A Donald Trump presidency would be way more beneficial to the environment than a Hillary Clinton presidency.
Trump really needs to mention this point at his rallies, not just for the trolling, but also because it happens to be true.
Consider just one example: the hundreds of thousands of rare birds and endangered bats slaughtered in the US every year by the wind farms that Hillary Clinton applauds (and will no doubt go on subsidising) and that Donald Trump loathes (and will no doubt starve of subsidies and cause to become as extinct as the Dodo).
As the Daily Beast recently noted, Trump’s hatred of wind farms is probably the most consistent and long-standing of all his political convictions.
It’s Friday. How many bald eagles did wind turbines kill today? They are an environmental & aesthetic disaster.
— Donald J. Trump (@realDonaldTrump) August 24, 2012
Wind turbines are not only killing millions of birds, they are killing the finances & environment of many countries & communities.
— Donald J. Trump (@realDonaldTrump) October 17, 2012
— Donald J. Trump (@realDonaldTrump) November 30, 2013
Trump does have a point. If you care about flying wildlife, bat-chomping, bird-slicing eco-crucifixes really are about the most pointlessly destructive form of power generation there is – as a series of recent studies show.
These ones specifically concern bats – one of the world’s most fragile species, carefully protected by large bodies of legislation.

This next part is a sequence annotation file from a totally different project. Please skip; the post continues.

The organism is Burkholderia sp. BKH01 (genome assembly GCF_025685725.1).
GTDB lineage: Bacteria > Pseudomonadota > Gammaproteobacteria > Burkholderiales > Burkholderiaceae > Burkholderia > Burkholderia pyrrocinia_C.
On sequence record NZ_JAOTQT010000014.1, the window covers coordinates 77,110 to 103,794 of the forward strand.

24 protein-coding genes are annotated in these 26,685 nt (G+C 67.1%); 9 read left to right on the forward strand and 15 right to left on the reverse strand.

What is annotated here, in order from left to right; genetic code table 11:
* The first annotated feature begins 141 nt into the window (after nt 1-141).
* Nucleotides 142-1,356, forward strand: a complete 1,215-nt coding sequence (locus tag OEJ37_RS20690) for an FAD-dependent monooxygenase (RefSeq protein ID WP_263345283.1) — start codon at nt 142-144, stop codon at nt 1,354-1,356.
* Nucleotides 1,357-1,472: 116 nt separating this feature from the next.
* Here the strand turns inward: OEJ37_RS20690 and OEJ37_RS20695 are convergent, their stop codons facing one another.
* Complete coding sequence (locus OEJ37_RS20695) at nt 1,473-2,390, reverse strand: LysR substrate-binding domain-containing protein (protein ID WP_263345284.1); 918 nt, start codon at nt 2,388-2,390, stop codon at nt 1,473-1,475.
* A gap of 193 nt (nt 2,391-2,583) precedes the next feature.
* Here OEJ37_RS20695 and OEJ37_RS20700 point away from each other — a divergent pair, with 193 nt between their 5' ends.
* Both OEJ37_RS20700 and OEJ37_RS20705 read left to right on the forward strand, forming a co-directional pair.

And with good reason, as Oxford University ecologist Clive Hambler explains here:
Bats are what is known as K-selected species: they reproduce very slowly, live a long time and are easy to wipe out. Having evolved with few predators — flying at night helps — bats did very well with this strategy until the modern world. This is why they are so heavily protected by so many conventions and regulations: the biggest threats to their survival are made by us.
And the worst threat of all right now is wind turbines. A recent study in Germany by the Leibniz Institute for Zoo and Wildlife Research showed that bats killed by German turbines may have come from places 1,000 or more miles away. This would suggest that German turbines — which an earlier study claims kill more than 200,000 bats a year — may be depressing populations across the entire northeastern portion of Europe. Some studies in the US have put the death toll as high as 70 bats per installed megawatt per year: with 40,000 MW of turbines currently installed in the US and Canada. This would give an annual death toll of up to three -million.
Why is the public not more aware of this carnage? First, because the wind industry (with the shameful complicity of some ornithological organisations) has gone to great trouble to cover it up — to the extent of burying the corpses of victims. Second, because the ongoing obsession with climate change means that many environmentalists are turning a blind eye to the ecological costs of renewable energy. What they clearly don’t appreciate — for they know next to nothing about biology — is that most of the species they claim are threatened by ‘climate change’ have already survived 10 to 20 ice ages, and sea-level rises far more dramatic than any we have experienced in recent millennia or expect in the next few centuries. Climate change won’t drive those species to extinction; well-meaning environmentalists might.
Like a lot of true nature lovers – as opposed to the environmental industry’s numerous watermelons: green on the outside, red on the inside – Hambler is extremely concerned about the wind farm threat to wildlife.
And the latest studies back him up. Here are the estimated bat mortality figures for the US in a Spring 2016 study by Hein and Schirmacher.